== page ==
The Working Group on Indigenous Populations: its elimination and future within the Human Rights Council (HRC)

The Working Group on Indigenous Populations (WGIP) was the first mechanism exclusively dedicated to Indigenous Peoples at the United Nations. It was established as a subsidiary body of the Sub-Commission on the Promotion and Protection of Human Rights in 1982 by Economic and Social Council (ECOSOC) resolution 1982/34.

For the past 25 years it has acted as the reference for Indigenous Peoples’ rights. WGIP wrote the first draft of the Declaration on the Rights of Indigenous Peoples as well as many studies of importance.  

The WGIP fulfilled two mandates:

  1. Reviewing developments pertaining to the promotion and protection of human rights and fundamental freedoms of indigenous peoples.
  2. Closely following the evolution of international standards concerning indigenous peoples' rights.

The activities carried out by the WGIP have succeeded in raising the profile of Indigenous Peoples internationally and in promoting the recognition of their rights.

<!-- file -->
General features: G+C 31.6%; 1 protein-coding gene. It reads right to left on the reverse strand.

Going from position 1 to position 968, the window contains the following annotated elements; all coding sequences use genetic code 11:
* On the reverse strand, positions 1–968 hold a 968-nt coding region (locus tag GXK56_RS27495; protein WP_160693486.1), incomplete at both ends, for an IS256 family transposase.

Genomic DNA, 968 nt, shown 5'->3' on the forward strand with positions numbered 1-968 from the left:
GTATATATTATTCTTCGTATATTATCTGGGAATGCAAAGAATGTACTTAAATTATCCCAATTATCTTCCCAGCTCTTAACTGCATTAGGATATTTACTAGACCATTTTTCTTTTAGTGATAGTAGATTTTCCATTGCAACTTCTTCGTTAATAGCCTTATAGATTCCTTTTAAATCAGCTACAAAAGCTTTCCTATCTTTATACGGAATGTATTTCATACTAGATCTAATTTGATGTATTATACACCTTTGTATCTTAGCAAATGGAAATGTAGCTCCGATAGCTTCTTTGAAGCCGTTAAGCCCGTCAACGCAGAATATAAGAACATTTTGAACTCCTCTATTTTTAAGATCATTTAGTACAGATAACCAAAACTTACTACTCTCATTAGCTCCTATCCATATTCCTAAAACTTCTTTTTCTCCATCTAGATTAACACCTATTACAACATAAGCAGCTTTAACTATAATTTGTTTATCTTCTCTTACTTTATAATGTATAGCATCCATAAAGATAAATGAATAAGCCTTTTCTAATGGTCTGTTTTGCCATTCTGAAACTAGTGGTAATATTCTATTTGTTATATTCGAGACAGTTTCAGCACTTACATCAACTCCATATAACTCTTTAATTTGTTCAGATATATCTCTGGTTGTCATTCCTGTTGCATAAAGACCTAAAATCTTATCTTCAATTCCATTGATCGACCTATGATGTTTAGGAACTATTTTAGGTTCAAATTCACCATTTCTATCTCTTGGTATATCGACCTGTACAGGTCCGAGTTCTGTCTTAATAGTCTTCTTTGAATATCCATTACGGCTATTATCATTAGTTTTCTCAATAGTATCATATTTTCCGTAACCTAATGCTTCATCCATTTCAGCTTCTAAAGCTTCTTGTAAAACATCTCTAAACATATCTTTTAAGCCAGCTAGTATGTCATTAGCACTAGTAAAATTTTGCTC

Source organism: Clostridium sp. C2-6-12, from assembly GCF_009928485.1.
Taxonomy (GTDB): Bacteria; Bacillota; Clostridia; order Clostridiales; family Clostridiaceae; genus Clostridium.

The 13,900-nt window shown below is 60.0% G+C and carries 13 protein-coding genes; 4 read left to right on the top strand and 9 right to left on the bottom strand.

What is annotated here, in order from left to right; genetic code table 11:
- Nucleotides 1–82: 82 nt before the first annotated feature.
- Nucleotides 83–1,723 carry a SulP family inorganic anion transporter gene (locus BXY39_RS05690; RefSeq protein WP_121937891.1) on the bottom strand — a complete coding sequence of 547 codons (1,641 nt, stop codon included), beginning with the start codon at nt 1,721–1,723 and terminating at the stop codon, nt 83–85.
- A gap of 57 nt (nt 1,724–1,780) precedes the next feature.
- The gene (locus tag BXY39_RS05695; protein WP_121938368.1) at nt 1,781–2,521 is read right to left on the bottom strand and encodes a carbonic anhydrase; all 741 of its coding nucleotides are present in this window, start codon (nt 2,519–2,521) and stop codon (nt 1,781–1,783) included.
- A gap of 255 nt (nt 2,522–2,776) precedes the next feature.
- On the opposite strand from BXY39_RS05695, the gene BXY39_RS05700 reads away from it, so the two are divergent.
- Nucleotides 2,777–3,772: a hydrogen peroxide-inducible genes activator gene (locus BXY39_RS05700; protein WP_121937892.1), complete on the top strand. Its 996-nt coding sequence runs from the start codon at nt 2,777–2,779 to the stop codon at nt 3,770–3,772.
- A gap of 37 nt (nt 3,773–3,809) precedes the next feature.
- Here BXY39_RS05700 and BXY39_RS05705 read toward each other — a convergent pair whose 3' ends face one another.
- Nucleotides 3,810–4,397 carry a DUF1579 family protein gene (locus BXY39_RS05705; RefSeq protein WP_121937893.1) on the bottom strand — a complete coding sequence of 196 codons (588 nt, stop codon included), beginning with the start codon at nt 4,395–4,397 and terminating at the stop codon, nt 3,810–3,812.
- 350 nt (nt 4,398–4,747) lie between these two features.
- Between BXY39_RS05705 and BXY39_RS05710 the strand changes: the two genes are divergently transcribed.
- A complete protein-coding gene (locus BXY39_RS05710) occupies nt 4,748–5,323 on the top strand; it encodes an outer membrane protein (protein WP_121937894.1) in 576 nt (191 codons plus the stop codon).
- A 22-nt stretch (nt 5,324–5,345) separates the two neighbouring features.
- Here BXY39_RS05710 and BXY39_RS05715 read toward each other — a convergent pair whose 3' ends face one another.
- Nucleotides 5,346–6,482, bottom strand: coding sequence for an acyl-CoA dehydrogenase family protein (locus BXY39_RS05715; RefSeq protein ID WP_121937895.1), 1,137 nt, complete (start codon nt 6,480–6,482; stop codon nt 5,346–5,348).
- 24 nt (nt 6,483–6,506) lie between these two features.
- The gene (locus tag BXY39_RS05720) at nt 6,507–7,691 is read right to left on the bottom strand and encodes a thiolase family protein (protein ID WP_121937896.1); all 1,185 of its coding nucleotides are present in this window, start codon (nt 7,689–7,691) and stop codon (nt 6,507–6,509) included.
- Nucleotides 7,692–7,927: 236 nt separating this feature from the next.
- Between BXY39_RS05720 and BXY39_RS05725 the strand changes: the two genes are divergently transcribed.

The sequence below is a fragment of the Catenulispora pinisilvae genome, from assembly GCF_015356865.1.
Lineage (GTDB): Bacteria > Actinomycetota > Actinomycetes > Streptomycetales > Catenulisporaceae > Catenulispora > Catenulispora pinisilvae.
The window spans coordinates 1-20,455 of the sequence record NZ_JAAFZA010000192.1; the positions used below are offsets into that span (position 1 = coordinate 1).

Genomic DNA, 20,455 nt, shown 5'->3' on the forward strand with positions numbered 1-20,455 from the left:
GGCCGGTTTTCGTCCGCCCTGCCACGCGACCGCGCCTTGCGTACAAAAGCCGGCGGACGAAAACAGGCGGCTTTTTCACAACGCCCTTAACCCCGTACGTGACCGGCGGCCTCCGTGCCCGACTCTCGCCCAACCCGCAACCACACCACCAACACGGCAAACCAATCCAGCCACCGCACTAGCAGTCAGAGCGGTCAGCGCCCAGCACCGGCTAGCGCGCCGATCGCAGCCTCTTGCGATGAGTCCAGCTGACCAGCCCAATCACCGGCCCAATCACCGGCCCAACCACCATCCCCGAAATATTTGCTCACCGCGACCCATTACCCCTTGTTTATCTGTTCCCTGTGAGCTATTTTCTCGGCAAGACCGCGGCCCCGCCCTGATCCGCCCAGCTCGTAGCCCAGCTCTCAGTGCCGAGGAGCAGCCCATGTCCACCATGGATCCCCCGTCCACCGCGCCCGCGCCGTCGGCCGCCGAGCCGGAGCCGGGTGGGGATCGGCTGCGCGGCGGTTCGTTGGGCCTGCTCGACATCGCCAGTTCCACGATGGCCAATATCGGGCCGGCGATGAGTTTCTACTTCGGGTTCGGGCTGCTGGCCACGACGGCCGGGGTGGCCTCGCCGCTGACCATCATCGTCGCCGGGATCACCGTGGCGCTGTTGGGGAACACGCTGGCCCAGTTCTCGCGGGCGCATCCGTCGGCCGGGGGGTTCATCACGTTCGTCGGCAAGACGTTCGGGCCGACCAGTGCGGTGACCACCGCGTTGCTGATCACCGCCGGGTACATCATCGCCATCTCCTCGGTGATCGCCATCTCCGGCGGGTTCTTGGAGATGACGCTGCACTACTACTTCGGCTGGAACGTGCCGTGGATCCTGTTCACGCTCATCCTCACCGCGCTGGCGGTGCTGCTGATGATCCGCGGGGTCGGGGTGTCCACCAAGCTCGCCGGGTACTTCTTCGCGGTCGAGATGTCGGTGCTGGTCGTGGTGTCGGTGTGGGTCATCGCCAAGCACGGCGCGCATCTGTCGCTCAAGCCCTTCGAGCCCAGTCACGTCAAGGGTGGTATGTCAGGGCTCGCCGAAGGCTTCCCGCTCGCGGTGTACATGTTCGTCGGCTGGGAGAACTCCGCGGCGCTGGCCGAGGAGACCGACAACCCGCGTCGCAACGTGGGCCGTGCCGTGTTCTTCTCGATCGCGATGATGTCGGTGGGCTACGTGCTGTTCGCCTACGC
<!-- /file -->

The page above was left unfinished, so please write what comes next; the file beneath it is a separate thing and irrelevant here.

The WGIP has introduced and supported a range of initiatives and activities including the UN Voluntary Fund for Indigenous Peoples and the UN Year for the World’s Indigenous Peoples. In1985 it began working on the Draft Declaration on the Rights of Indigenous Peoples, which was approved by the Sub-Commission in 1993. However, the Commission on Human Rights created a new Working Group that wrote a second draft, which was adopted by the Human Rights Council in 2006. A third version of the Declaration was finally adopted by the General Assembly (GA) in 2007.

In 2006, the Human Rights Council (HRC) replaced the Human Rights Commission, and the Sub-Commission and the WGIP thus no longer exist. An Experts Advisory Council of the HRC has now succeeded the Sub-Commission, but the role of this council has been downsized.